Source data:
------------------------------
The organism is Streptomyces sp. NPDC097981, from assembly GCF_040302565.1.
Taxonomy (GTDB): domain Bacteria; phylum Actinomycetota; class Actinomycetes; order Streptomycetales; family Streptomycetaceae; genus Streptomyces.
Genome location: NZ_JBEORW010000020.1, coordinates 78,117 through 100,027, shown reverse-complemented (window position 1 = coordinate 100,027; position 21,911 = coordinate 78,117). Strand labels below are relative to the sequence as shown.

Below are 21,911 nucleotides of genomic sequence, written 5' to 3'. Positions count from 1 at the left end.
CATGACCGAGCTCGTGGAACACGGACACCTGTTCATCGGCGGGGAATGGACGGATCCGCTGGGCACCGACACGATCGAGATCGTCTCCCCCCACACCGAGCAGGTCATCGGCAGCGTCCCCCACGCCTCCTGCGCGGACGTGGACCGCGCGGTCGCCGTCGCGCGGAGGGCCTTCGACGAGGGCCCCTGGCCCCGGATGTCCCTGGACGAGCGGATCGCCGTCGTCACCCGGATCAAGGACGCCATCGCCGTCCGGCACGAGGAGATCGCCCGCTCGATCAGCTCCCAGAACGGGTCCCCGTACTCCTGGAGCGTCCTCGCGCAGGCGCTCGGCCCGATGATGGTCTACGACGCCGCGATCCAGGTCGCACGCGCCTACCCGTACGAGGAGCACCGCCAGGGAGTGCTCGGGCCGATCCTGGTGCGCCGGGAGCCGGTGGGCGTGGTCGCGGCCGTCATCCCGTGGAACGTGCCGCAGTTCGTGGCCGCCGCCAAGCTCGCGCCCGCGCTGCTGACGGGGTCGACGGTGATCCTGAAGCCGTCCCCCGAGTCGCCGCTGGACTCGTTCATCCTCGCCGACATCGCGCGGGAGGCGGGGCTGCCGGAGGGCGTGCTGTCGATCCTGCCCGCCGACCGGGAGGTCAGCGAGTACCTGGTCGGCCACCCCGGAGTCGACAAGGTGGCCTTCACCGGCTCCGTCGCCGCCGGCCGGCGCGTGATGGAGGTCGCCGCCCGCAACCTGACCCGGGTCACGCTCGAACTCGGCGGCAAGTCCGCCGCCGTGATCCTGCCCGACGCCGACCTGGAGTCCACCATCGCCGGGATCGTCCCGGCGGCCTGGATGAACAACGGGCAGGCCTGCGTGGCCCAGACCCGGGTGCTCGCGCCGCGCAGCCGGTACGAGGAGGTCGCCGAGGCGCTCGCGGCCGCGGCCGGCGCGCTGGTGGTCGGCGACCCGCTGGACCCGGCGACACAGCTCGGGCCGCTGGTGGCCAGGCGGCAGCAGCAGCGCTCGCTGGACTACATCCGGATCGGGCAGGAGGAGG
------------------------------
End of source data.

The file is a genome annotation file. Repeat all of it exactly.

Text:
The organism is Streptomyces sp. NPDC097981, from assembly GCF_040302565.1.
Taxonomy (GTDB): domain Bacteria; phylum Actinomycetota; class Actinomycetes; order Streptomycetales; family Streptomycetaceae; genus Streptomyces.
Genome location: NZ_JBEORW010000020.1, coordinates 78,117 through 100,027, shown reverse-complemented (window position 1 = coordinate 100,027; position 21,911 = coordinate 78,117). Strand labels below are relative to the sequence as shown.

Below are 21,911 nucleotides of genomic sequence, written 5' to 3'. Positions count from 1 at the left end.
CATGACCGAGCTCGTGGAACACGGACACCTGTTCATCGGCGGGGAATGGACGGATCCGCTGGGCACCGACACGATCGAGATCGTCTCCCCCCACACCGAGCAGGTCATCGGCAGCGTCCCCCACGCCTCCTGCGCGGACGTGGACCGCGCGGTCGCCGTCGCGCGGAGGGCCTTCGACGAGGGCCCCTGGCCCCGGATGTCCCTGGACGAGCGGATCGCCGTCGTCACCCGGATCAAGGACGCCATCGCCGTCCGGCACGAGGAGATCGCCCGCTCGATCAGCTCCCAGAACGGGTCCCCGTACTCCTGGAGCGTCCTCGCGCAGGCGCTCGGCCCGATGATGGTCTACGACGCCGCGATCCAGGTCGCACGCGCCTACCCGTACGAGGAGCACCGCCAGGGAGTGCTCGGGCCGATCCTGGTGCGCCGGGAGCCGGTGGGCGTGGTCGCGGCCGTCATCCCGTGGAACGTGCCGCAGTTCGTGGCCGCCGCCAAGCTCGCGCCCGCGCTGCTGACGGGGTCGACGGTGATCCTGAAGCCGTCCCCCGAGTCGCCGCTGGACTCGTTCATCCTCGCCGACATCGCGCGGGAGGCGGGGCTGCCGGAGGGCGTGCTGTCGATCCTGCCCGCCGACCGGGAGGTCAGCGAGTACCTGGTCGGCCACCCCGGAGTCGACAAGGTGGCCTTCACCGGCTCCGTCGCCGCCGGCCGGCGCGTGATGGAGGTCGCCGCCCGCAACCTGACCCGGGTCACGCTCGAACTCGGCGGCAAGTCCGCCGCCGTGATCCTGCCCGACGCCGACCTGGAGTCCACCATCGCCGGGATCGTCCCGGCGGCCTGGATGAACAACGGGCAGGCCTGCGTGGCCCAGACCCGGGTGCTCGCGCCGCGCAGCCGGTACGAGGAGGTCGCCGAGGCGCTCGCGGCCGCGGCCGGCGCGCTGGTGGTCGGCGACCCGCTGGACCCGGCGACACAGCTCGGGCCGCTGGTGGCCAGGCGGCAGCAGCAGCGCTCGCTGGACTACATCCGGATCGGGCAGGAGGAGG